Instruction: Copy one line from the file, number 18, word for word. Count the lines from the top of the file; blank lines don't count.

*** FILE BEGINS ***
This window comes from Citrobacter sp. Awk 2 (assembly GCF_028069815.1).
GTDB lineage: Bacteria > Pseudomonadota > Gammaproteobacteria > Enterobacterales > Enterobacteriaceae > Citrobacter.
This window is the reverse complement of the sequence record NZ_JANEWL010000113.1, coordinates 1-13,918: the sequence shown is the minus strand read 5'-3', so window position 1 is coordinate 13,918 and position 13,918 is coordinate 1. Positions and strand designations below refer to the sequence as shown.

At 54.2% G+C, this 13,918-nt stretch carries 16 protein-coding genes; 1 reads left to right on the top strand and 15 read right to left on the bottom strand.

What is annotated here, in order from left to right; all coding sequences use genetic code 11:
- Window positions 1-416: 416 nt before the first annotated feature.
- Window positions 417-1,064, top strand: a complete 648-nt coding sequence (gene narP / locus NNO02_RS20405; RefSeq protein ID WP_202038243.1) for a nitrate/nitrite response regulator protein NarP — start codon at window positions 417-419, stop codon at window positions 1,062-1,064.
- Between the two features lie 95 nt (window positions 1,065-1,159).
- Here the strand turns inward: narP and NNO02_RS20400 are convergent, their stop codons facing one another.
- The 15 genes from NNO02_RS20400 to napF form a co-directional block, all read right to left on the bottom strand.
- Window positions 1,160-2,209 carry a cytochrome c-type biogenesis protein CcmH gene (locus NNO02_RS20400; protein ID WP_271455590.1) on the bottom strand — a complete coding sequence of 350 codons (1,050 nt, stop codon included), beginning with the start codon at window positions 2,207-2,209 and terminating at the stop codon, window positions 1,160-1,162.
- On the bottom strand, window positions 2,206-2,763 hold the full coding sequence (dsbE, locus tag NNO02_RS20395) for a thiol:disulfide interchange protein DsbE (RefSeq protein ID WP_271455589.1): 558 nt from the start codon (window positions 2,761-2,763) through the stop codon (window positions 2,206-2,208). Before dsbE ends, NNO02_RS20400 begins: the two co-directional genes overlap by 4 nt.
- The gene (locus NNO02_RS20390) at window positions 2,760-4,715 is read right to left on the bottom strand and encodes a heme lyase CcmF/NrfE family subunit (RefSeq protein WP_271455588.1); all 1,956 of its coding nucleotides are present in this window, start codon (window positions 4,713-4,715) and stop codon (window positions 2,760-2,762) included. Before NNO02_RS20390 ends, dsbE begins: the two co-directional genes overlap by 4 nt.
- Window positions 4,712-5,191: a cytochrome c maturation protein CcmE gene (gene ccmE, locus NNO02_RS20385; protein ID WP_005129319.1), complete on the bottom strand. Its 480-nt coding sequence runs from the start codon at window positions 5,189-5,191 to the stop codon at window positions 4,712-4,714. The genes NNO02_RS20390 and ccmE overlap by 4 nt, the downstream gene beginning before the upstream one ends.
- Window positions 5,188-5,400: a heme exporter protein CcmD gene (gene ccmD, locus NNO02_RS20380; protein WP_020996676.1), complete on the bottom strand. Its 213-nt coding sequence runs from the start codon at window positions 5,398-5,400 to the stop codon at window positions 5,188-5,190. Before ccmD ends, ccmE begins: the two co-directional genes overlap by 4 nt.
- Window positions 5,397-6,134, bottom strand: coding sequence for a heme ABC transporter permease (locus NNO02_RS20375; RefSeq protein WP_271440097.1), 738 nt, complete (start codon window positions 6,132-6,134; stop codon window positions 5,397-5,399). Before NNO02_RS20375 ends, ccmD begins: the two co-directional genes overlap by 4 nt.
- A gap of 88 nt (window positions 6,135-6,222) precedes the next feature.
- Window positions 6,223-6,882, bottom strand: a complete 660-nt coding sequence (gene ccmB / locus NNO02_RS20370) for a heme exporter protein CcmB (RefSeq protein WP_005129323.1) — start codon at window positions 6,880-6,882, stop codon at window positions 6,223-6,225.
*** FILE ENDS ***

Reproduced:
- Window positions 6,223-6,882, bottom strand: a complete 660-nt coding sequence (gene ccmB / locus NNO02_RS20370) for a heme exporter protein CcmB (RefSeq protein WP_005129323.1) — start codon at window positions 6,880-6,882, stop codon at window positions 6,223-6,225.